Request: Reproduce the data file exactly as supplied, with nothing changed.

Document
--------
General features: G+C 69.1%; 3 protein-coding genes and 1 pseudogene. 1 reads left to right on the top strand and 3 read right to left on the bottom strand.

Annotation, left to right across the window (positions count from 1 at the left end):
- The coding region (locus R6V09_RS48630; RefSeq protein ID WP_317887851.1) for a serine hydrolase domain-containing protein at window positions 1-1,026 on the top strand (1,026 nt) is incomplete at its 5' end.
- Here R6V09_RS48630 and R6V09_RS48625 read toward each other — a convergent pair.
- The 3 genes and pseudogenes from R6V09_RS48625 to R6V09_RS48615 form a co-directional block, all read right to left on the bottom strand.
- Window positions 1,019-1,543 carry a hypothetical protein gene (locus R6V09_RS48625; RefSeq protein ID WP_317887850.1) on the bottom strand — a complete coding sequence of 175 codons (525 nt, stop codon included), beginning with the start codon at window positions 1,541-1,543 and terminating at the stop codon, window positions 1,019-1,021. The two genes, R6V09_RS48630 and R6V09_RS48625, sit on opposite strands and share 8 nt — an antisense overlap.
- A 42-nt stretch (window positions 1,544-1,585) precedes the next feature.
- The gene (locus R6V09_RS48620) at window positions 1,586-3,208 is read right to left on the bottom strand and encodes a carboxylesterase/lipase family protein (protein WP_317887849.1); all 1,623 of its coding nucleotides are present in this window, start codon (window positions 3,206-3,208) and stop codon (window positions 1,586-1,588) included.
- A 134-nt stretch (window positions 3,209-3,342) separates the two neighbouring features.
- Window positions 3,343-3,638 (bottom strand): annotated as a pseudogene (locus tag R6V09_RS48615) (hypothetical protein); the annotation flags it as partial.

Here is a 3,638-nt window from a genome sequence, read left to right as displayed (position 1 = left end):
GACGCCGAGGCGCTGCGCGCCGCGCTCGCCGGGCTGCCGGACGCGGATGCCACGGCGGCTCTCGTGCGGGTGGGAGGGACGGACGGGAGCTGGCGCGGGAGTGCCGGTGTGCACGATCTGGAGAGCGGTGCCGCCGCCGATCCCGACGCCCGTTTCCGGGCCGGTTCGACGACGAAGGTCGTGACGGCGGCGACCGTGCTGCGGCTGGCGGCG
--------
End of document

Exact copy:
General features: G+C 69.1%; 3 protein-coding genes and 1 pseudogene. 1 reads left to right on the top strand and 3 read right to left on the bottom strand.

Annotation, left to right across the window (positions count from 1 at the left end):
- The coding region (locus R6V09_RS48630; RefSeq protein ID WP_317887851.1) for a serine hydrolase domain-containing protein at window positions 1-1,026 on the top strand (1,026 nt) is incomplete at its 5' end.
- Here R6V09_RS48630 and R6V09_RS48625 read toward each other — a convergent pair.
- The 3 genes and pseudogenes from R6V09_RS48625 to R6V09_RS48615 form a co-directional block, all read right to left on the bottom strand.
- Window positions 1,019-1,543 carry a hypothetical protein gene (locus R6V09_RS48625; RefSeq protein ID WP_317887850.1) on the bottom strand — a complete coding sequence of 175 codons (525 nt, stop codon included), beginning with the start codon at window positions 1,541-1,543 and terminating at the stop codon, window positions 1,019-1,021. The two genes, R6V09_RS48630 and R6V09_RS48625, sit on opposite strands and share 8 nt — an antisense overlap.
- A 42-nt stretch (window positions 1,544-1,585) precedes the next feature.
- The gene (locus R6V09_RS48620) at window positions 1,586-3,208 is read right to left on the bottom strand and encodes a carboxylesterase/lipase family protein (protein WP_317887849.1); all 1,623 of its coding nucleotides are present in this window, start codon (window positions 3,206-3,208) and stop codon (window positions 1,586-1,588) included.
- A 134-nt stretch (window positions 3,209-3,342) separates the two neighbouring features.
- Window positions 3,343-3,638 (bottom strand): annotated as a pseudogene (locus tag R6V09_RS48615) (hypothetical protein); the annotation flags it as partial.

Here is a 3,638-nt window from a genome sequence, read left to right as displayed (position 1 = left end):
GACGCCGAGGCGCTGCGCGCCGCGCTCGCCGGGCTGCCGGACGCGGATGCCACGGCGGCTCTCGTGCGGGTGGGAGGGACGGACGGGAGCTGGCGCGGGAGTGCCGGTGTGCACGATCTGGAGAGCGGTGCCGCCGCCGATCCCGACGCCCGTTTCCGGGCCGGTTCGACGACGAAGGTCGTGACGGCGGCGACCGTGCTGCGGCTGGCGGCG